3. Online Ordering Aggregators
Even if you go with the best food delivery service, one of the downsides of using third-party delivery apps is that each one usually needs to be managed on its own individual tablet – a situation that can lead to cluttered countertops if you’re using multiple apps.
An online ordering aggregator helps solve the problem of too many tablets by centralizing all your apps in one location: your POS. Essentially, these online ordering aggregators take all the third-party orders and streamline them directly into your POS, so you don’t have to manage more than one system or manually enter orders.
While the obvious benefit of online ordering aggregators is operational efficiency, the downside is that these types of systems can be pricey. That’s because you have to pay per-transaction fees from both the third-party app and the integration app. As a result, an online ordering aggregator might only be a good solution if you anticipate a high volume of orders coming from multiple third-party delivery apps.
There are pros and cons to each type of takeout and delivery technology, and one option alone may not cover all your needs. In some cases, a mix of in-house and third-party technology may be the best option for your off-premise restaurant business.
Not sure what takeout tech your restaurant needs? Try TouchBistro’s Online Ordering Quiz to find out.
Off-premise dining isn’t the same experience as dining in, and your menu should reflect that.
While you don’t need to reinvent the wheel, you should consider creating a specific off-premise menu. An off-premise menu is generally a smaller, more condensed version of your regular menu. While it might be hard to stick to just a few dishes, a smaller menu offers some big benefits:
When curating your new off-premise menu, you want to prioritize menu items that are popular, profitable, and deliverable.
You can measure the popularity of your current menu items by digging into historical sales data and tracking customer feedback. To measure the profitability of your current menu item, you’ll need to calculate menu item food cost and menu item food cost percentage. As for deliverability, this one will likely come down to trial and error. Test out different dishes in various takeout containers and eliminate any items that don’t hold up in transit.
Once you have a curated list of dishes that work for takeout and delivery, you’ll need to translate this information into an online menu. Unlike a print menu, your online menu should be designed for easy navigation and upselling. When building your online menu, keep the following in mind:
While processing takeout and delivery orders may seem easier than managing dine-in service, it’s not quite that simple. Off-premise dining is its own beast, and running a successful takeout and delivery business involves a whole different set of demands on your restaurant staff.
Front of House (FOH)
Scaling back or completely eliminating on-site dining, means you have less need for servers, hosts, and other FOH staff. In most cases, this means you’ll need to train these FOH staff members to carry out different duties, such as serving guests coming in to place and pick-up takeout orders. Your FOH staff will be responsible for managing this flow of off-premise orders, which involves regular cleaning, preventing any bottlenecks, and ensuring proper social distancing among customers.
FOH staff may also be responsible for managing delivery orders. If you’re not using a POS-integrated online ordering system, this may involve managing third-party app tablets and manually entering orders into your POS. FOH staff may also need to coordinate and hand off orders to delivery drivers.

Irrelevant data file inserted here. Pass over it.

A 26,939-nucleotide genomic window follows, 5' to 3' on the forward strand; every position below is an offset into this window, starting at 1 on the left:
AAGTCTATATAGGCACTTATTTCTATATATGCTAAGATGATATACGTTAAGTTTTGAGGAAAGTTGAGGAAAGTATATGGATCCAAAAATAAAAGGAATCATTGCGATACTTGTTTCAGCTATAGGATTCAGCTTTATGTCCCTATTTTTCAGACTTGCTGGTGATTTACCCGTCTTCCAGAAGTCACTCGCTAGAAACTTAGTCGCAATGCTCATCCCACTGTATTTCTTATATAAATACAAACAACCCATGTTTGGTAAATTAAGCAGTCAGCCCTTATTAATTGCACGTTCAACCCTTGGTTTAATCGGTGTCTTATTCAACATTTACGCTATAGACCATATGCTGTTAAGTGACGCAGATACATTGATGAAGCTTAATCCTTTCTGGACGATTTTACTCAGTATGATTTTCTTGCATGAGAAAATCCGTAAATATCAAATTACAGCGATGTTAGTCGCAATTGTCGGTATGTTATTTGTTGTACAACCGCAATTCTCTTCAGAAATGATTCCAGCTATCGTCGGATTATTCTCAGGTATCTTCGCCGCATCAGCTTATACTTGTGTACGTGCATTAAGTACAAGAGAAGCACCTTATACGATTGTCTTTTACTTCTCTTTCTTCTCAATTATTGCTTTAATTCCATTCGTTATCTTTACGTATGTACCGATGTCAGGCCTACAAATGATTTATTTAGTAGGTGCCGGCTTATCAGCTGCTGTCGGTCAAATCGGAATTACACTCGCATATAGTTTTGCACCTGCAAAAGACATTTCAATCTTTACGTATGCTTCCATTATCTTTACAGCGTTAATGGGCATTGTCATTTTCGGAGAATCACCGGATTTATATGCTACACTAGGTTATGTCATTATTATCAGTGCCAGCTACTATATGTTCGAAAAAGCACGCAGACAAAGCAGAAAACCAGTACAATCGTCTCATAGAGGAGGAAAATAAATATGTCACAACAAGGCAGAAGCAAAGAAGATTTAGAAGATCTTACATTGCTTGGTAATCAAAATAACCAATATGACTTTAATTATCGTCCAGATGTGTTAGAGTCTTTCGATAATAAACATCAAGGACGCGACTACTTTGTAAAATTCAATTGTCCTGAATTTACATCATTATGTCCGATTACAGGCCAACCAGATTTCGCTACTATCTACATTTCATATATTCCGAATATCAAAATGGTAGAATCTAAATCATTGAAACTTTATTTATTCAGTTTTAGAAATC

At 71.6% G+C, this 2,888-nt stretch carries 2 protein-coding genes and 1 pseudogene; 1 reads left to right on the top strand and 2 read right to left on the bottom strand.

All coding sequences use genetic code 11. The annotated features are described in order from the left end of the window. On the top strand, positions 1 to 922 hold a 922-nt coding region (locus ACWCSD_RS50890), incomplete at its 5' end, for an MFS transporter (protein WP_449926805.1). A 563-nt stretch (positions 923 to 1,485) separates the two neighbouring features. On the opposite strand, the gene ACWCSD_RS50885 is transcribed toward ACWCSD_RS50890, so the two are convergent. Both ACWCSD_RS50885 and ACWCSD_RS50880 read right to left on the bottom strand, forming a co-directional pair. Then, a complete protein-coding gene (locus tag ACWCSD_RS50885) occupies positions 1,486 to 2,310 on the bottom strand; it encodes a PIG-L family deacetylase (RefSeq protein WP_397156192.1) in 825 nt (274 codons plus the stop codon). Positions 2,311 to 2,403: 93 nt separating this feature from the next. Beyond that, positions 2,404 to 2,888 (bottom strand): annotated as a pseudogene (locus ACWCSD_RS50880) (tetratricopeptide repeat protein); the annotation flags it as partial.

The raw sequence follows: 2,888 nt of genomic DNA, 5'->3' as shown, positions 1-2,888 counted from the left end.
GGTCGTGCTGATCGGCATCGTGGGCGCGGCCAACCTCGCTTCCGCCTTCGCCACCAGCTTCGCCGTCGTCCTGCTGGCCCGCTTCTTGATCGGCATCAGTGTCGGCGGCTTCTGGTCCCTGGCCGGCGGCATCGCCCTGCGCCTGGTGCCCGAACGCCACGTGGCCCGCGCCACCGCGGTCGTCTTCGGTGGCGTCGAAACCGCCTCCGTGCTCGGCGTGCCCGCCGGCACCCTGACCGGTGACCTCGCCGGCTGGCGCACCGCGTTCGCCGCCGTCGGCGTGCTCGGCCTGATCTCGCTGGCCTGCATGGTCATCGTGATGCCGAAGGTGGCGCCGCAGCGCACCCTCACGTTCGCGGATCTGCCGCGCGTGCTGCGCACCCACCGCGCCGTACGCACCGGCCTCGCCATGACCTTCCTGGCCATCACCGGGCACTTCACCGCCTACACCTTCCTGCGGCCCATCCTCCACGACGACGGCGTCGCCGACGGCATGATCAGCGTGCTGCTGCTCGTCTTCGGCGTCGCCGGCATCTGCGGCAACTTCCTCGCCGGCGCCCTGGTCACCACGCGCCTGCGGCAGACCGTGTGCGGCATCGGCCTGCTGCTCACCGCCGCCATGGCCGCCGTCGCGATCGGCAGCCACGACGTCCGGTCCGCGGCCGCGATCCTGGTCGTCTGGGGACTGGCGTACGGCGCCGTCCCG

Back of House (BOH)
While this shift will require FOH to learn entirely new workflows, BOH staff will be more focused on dealing with an increased workload. First and foremost, this will require optimizing your kitchen layout to make sure takeout and delivery orders can be prepared, cooked, and packaged quickly and efficiently – all while keeping food safety top of mind.
For BOH staff, understanding and forecasting the increase in volume of orders is necessary to avoid bottlenecks. However, it may take a few weeks of offering off-premise dining before you know how many orders to expect at a given time. While working out these kinks, make sure your online ordering platforms can be updated to reflect your current stock and your takeout/delivery capacity.
Perhaps one of the biggest differences between running an off-premise restaurant versus an on-premise restaurant is the customer experience. Restaurants are naturally a service-oriented business and delivering someone a box of your food doesn’t give you the same opportunities to interact with guests and build long-lasting relationships.
Of course, just because your guests aren’t enjoying their meal inside your restaurant, it doesn’t mean you can’t still provide a stellar guest experience – it just takes more creativity. Some innovative ways to enhance the takeout and delivery experience, include:
Putting effort into creating a great takeout or delivery experience is especially important if you’re outsourcing some of the work to third-party apps. As one study found, 80% of consumers say they would blame the restaurant, and not the third-party delivery company, if they had a poor experience, so take extra care with each and every order.
Even if you add every off-premise channel under the sun – pickup, delivery, drive-thru – it won’t do any good unless your customers actually know that you offer it. To solve this conundrum, you need to think about how to market your restaurant’s off-premise dining options. While this will be different for every restaurant, there are three key areas to cover:
1. Update Your Online Presence
The easiest place to tell people about your off-premise dining options is on your online channels. On your website, make sure you’ve clearly explained what options are available to your customers (e.g. pickup, delivery, etc.), how they can order from you (e.g. by calling your restaurant, using a third-party app, etc.), and other practical information (e.g. operating hours, phone number, address, etc.). If you’re using a direct online ordering system, you can also add a button directly to your website so ordering is virtually seamless for customers.